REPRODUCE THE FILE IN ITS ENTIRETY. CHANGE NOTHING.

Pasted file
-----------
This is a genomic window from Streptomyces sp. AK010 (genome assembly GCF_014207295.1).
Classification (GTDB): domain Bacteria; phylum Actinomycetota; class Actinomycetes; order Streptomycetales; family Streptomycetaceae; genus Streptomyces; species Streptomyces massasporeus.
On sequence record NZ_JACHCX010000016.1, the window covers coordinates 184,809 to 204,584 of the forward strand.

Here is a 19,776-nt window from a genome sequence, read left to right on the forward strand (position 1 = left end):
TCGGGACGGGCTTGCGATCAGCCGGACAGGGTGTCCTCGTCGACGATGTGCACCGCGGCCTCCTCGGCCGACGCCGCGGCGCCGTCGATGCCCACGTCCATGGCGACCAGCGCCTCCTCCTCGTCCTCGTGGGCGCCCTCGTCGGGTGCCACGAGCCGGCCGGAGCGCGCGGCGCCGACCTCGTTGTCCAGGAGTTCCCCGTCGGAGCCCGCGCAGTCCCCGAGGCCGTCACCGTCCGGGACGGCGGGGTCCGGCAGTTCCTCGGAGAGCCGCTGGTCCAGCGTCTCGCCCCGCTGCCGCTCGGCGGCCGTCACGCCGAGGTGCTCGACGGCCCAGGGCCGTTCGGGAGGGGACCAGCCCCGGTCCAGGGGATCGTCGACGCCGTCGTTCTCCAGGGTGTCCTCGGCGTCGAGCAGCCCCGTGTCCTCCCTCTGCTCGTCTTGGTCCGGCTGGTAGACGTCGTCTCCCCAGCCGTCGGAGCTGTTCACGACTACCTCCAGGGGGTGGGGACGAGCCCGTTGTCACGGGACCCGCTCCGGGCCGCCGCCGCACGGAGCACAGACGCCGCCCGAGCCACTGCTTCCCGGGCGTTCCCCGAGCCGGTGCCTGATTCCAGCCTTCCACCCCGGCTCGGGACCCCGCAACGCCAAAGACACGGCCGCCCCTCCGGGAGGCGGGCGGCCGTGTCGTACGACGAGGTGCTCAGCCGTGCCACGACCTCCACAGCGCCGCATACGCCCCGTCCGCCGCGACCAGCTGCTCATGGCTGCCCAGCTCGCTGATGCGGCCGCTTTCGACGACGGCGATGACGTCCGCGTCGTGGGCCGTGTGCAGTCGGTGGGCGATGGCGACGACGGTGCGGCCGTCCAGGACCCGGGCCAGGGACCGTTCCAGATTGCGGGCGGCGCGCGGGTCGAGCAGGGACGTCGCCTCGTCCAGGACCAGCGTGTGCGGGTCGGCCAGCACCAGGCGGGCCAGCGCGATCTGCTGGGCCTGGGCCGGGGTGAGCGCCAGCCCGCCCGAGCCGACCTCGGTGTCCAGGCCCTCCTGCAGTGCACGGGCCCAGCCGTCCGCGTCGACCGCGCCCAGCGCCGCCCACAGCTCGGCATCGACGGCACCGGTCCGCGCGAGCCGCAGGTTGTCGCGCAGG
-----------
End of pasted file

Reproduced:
This is a genomic window from Streptomyces sp. AK010 (genome assembly GCF_014207295.1).
Classification (GTDB): domain Bacteria; phylum Actinomycetota; class Actinomycetes; order Streptomycetales; family Streptomycetaceae; genus Streptomyces; species Streptomyces massasporeus.
On sequence record NZ_JACHCX010000016.1, the window covers coordinates 184,809 to 204,584 of the forward strand.

Here is a 19,776-nt window from a genome sequence, read left to right on the forward strand (position 1 = left end):
TCGGGACGGGCTTGCGATCAGCCGGACAGGGTGTCCTCGTCGACGATGTGCACCGCGGCCTCCTCGGCCGACGCCGCGGCGCCGTCGATGCCCACGTCCATGGCGACCAGCGCCTCCTCCTCGTCCTCGTGGGCGCCCTCGTCGGGTGCCACGAGCCGGCCGGAGCGCGCGGCGCCGACCTCGTTGTCCAGGAGTTCCCCGTCGGAGCCCGCGCAGTCCCCGAGGCCGTCACCGTCCGGGACGGCGGGGTCCGGCAGTTCCTCGGAGAGCCGCTGGTCCAGCGTCTCGCCCCGCTGCCGCTCGGCGGCCGTCACGCCGAGGTGCTCGACGGCCCAGGGCCGTTCGGGAGGGGACCAGCCCCGGTCCAGGGGATCGTCGACGCCGTCGTTCTCCAGGGTGTCCTCGGCGTCGAGCAGCCCCGTGTCCTCCCTCTGCTCGTCTTGGTCCGGCTGGTAGACGTCGTCTCCCCAGCCGTCGGAGCTGTTCACGACTACCTCCAGGGGGTGGGGACGAGCCCGTTGTCACGGGACCCGCTCCGGGCCGCCGCCGCACGGAGCACAGACGCCGCCCGAGCCACTGCTTCCCGGGCGTTCCCCGAGCCGGTGCCTGATTCCAGCCTTCCACCCCGGCTCGGGACCCCGCAACGCCAAAGACACGGCCGCCCCTCCGGGAGGCGGGCGGCCGTGTCGTACGACGAGGTGCTCAGCCGTGCCACGACCTCCACAGCGCCGCATACGCCCCGTCCGCCGCGACCAGCTGCTCATGGCTGCCCAGCTCGCTGATGCGGCCGCTTTCGACGACGGCGATGACGTCCGCGTCGTGGGCCGTGTGCAGTCGGTGGGCGATGGCGACGACGGTGCGGCCGTCCAGGACCCGGGCCAGGGACCGTTCCAGATTGCGGGCGGCGCGCGGGTCGAGCAGGGACGTCGCCTCGTCCAGGACCAGCGTGTGCGGGTCGGCCAGCACCAGGCGGGCCAGCGCGATCTGCTGGGCCTGGGCCGGGGTGAGCGCCAGCCCGCCCGAGCCGACCTCGGTGTCCAGGCCCTCCTGCAGTGCACGGGCCCAGCCGTCCGCGTCGACCGCGCCCAGCGCCGCCCACAGCTCGGCATCGACGGCACCGGTCCGCGCGAGCCGCAGGTTGTCGCGCAGG